Thanks so much for the amazing stories about your travels and the spectacular photos. You are such a great couple and are so gracious to share your adventures with all of us.
Thanks so much for your kind words, Bill! We try to do justice to the experience in the hope that we can encourage others to explore and enjoy something similar.
I love this complete breakdown of everything. Jyrgalan and Tian Shan look beautiful. I’m currently hiking and backpacking through Central America but Central Asia has been at the top of my list for trekking destinations for a while (especially Kyrgyzstan and Tajikistan). Where you able to do some other awesome treks around Kyrgyzstan?
Thanks, Nate! Glad this post was helpful in the detail and breakdown. In addition to this Jyrgalan trek, we’ve also done some trekking at Altyn-Arashan and towards Ala-Kol Lake (had to turn around because of snow) near Karakol. And, we can highly recommend the horse trek to Song Kul lake near Kochkor. This is just the tip of the iceberg though for the possibility of treks in Kyrgyzstan and new routes are being marked this summer for 1-7 day treks around the country. What length and style of trek are you looking to do? Perhaps I can make some more specific recommendations then.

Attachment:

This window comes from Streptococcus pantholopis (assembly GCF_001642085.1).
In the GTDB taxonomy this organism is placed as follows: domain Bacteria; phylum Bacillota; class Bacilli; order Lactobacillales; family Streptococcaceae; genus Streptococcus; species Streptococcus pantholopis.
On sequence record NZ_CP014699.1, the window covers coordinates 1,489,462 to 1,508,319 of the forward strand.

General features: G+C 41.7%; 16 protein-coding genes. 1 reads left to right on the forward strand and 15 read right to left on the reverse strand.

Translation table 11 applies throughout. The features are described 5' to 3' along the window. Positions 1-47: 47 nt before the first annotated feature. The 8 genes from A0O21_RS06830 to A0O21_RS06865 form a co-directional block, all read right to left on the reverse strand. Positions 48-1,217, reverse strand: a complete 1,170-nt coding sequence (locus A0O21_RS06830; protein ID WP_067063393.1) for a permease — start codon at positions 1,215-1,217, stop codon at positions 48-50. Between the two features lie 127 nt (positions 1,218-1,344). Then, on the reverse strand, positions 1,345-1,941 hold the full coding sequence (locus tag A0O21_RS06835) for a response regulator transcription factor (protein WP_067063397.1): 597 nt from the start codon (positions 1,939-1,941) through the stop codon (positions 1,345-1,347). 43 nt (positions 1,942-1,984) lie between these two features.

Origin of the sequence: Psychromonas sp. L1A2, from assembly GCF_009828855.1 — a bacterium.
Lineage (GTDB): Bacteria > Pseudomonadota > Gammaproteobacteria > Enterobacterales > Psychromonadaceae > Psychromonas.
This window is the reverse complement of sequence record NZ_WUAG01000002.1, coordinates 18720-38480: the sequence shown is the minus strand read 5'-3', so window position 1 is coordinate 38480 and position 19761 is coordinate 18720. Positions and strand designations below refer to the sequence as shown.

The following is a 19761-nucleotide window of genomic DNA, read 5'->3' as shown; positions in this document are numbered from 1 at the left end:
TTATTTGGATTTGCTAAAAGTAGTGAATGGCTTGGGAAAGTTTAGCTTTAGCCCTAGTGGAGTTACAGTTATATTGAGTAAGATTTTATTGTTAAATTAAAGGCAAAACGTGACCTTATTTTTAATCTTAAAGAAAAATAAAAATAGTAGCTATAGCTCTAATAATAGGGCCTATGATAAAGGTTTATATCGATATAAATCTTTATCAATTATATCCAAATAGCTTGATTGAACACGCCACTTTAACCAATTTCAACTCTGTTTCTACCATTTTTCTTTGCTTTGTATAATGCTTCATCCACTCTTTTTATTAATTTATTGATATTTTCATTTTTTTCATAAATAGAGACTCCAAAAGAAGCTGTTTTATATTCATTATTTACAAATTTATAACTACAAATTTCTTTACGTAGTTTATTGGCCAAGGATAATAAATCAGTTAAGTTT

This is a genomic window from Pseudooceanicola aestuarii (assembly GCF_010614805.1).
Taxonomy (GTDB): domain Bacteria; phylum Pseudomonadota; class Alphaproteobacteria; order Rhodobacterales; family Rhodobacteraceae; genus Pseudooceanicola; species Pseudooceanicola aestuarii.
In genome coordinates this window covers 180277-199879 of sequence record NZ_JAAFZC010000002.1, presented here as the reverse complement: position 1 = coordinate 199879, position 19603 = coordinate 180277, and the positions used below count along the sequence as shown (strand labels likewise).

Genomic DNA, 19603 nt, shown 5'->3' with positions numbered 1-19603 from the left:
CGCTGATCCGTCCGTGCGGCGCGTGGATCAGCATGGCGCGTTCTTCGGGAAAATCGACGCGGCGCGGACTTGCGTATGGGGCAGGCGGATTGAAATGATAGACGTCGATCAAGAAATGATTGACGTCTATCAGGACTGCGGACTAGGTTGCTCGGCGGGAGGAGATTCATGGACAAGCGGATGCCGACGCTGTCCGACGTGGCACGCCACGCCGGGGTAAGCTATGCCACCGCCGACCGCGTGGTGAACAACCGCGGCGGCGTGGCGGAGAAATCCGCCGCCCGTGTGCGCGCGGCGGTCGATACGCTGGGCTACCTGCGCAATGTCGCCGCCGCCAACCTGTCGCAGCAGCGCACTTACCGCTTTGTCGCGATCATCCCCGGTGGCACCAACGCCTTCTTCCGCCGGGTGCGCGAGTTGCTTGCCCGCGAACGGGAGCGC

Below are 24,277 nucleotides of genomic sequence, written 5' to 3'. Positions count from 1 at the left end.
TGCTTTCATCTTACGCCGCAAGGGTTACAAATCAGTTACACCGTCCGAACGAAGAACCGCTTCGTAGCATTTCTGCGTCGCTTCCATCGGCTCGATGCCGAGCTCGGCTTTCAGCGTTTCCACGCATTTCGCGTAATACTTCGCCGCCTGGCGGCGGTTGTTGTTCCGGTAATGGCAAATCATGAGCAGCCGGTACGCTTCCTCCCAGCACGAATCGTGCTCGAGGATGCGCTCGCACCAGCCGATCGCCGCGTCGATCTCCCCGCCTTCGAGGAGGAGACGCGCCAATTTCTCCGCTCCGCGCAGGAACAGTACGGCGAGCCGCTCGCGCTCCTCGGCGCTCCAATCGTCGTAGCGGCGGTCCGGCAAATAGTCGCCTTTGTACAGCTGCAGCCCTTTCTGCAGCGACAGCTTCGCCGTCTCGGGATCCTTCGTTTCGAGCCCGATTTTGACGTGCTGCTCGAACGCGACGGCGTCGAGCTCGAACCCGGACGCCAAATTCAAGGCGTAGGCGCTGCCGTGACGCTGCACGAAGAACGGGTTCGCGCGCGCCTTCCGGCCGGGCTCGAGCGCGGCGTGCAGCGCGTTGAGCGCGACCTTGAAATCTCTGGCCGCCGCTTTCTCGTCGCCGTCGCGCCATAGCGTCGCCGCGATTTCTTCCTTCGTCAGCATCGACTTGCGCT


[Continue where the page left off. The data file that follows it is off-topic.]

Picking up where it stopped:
I’m down for anything within a reasonable budget. Day trips or multi-day. That’s exciting they are making new routes for trekking in the country! It makes me want to go there ASAP!
any high altitude sickness because you were trekking above 3500m.?
No, we didn’t have any altitude sickness during the trek. However, we do have prior experience trekking above 3,500m. For those who don’t have such experience we suggest spending a day or two acclimatizing in Jyrgalan.
Great post Audrey.
Am going to Kyrgyzstan in 2 weeks time.
We will have last few days in Karakol area.
Cant decide to do Altyn Arashan or this Jyrgalan area trek.
Only got 1 night, which one u recommend?